By Betsy Biesenbach

Biesenbach is a Roanoke freelance writer, title examiner and author of “Bits O’ Betsy Biesenbach.”

The Aug. 7 edition of Time magazine featured a story about the severe flooding along the Mississippi River after years of record rains. Unfortunately, bigger floods are coming, and decades of mismanagement have created a disaster in the making.

The story was interesting, but I figured it had little to do with us, since the Roanoke River — unlike the New River — is not in the Mississippi’s watershed. Then I thought about the kayak trips I’ve recently made on our river. There is no comparison between the two waterways, of course — the Mississippi is a vital transportation route for a huge section of the country, while here, near its headwaters, the Roanoke looks like a creek. But that doesn’t mean it’s safe from flooding or from poor planning.

Kevin Myatt, the Roanoke Times’ weather expert, says 2018 was our wettest year ever. Over 62 inches fell — the previous record was 59 inches — with some gauges registering over 70 inches south of Roanoke. The river hit flood stage twice, Myatt said, but it didn’t damage any homes. However, cloudbursts caused some tributaries — notably, Mud Lick Creek — to flow out of their banks in May and October that year. Totals for early 2019 weren’t remarkable, but the ground was already saturated from the year before.

My friend Joy and I have kayaked the river from Mill Lane to Wasena Park several times a year over the past 20 years. During that time, channels have gradually filled in while others have opened up, and we adjust our route accordingly.

In 2018, we only went twice. The river was almost always too high, but when the rains stopped, it seemed to get low very quickly. We joked that somebody must have poked a hole in the bottom. When we went paddling this year, we were surprised by how different everything was. The river changed more in the past two years than in all the previous years we’d been on it, and we had to learn it all over again.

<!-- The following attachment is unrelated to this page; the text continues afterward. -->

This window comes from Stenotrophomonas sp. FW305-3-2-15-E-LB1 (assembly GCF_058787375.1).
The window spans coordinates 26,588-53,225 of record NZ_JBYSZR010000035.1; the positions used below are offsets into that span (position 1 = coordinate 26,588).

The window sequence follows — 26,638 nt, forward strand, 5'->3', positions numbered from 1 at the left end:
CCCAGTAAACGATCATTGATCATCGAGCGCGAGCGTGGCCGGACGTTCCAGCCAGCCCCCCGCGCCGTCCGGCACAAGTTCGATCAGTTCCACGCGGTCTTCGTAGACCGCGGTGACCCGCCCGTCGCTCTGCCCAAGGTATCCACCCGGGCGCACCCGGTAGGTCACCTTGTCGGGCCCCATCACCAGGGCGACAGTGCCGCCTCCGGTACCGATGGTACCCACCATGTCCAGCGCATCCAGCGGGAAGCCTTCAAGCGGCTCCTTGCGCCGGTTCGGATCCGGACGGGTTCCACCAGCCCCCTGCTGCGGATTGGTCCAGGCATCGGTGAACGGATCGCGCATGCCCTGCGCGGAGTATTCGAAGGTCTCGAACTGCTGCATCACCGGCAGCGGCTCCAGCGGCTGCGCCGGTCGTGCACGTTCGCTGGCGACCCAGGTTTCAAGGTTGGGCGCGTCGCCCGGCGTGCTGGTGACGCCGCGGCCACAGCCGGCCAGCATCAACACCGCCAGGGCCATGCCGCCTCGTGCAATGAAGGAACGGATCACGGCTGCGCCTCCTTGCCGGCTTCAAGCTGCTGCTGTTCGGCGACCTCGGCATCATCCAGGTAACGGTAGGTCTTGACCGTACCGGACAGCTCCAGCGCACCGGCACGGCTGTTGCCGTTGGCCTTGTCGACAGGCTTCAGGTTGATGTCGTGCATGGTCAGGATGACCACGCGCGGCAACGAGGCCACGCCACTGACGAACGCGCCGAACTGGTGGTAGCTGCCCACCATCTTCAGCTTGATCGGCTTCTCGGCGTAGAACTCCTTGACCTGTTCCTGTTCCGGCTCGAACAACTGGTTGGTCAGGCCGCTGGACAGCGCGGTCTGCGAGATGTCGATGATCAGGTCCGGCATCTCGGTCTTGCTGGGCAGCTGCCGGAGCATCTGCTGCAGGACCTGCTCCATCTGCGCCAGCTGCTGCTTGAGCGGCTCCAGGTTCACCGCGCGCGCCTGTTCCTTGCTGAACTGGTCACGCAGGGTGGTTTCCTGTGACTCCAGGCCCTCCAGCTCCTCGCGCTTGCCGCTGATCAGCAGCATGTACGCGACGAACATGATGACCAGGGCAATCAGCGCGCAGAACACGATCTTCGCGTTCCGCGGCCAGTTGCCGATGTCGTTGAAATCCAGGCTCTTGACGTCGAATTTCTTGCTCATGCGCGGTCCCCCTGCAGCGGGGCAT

One feature, which we call “the chute” because it gets narrow and swift as it passes under a bridge, is twice as wide as it once was. A wooden wharf left over from the days when garbage was dumped directly into the river has been swept away, as were the remains of the terminus of an 1825 mill race. We were delighted that one of our favorite places — a rolling run around a small island — had filled with water again, but chagrined because a new rock bank below it turned one of our favorite swimming holes into a wading spot.

But the biggest change was at the confluence of Mud Lick Creek and the river. Until 2018, this was a shady, green, peaceful, spot with a sandy beach that came and went as the silt levels at the mouth of the creek changed. We never knew what we would find there. Once, three deer swam across the river right in front of us, and one hot summer day, I rounded the bend to see a large naked lady perched on the lap of a rather small man who was sitting in lawn chair. The creek itself disappears into the woods beneath a teardrop-shaped culvert built in the early 1900s by the Virginian Railway.

Shortly after the May flood, we were shocked to see that the trees had been bulldozed away and replaced with chunks of limestone rip-rap, and that the bank supporting the railroad tracks had been pierced through with a large corrugated metal culvert.

My guess is that for the first time in over 100 years, the tracks were threatened by floodwaters and needed another outlet. I also figured the flooding had as much to do with runoff from new development along the creek as it did with the rain.

This year, we discovered three more metal culverts poking through the bank. But Mother Nature had gotten her revenge. Most of the rip-rap had washed away, and a new rock beach had formed on the opposite bank.

It’s ironic that this lovely spot was ravaged just as we Roanokers are rediscovering our river. Joy and I used to have all to ourselves, but now, we almost need bicycle bells to make our way through the weekend crowds of tubers, swimmers and paddlers.

Flood control is necessary to preserve life and property, but we also need the foresight not to do to our fragile little waterway what’s been done to the big river to our west.

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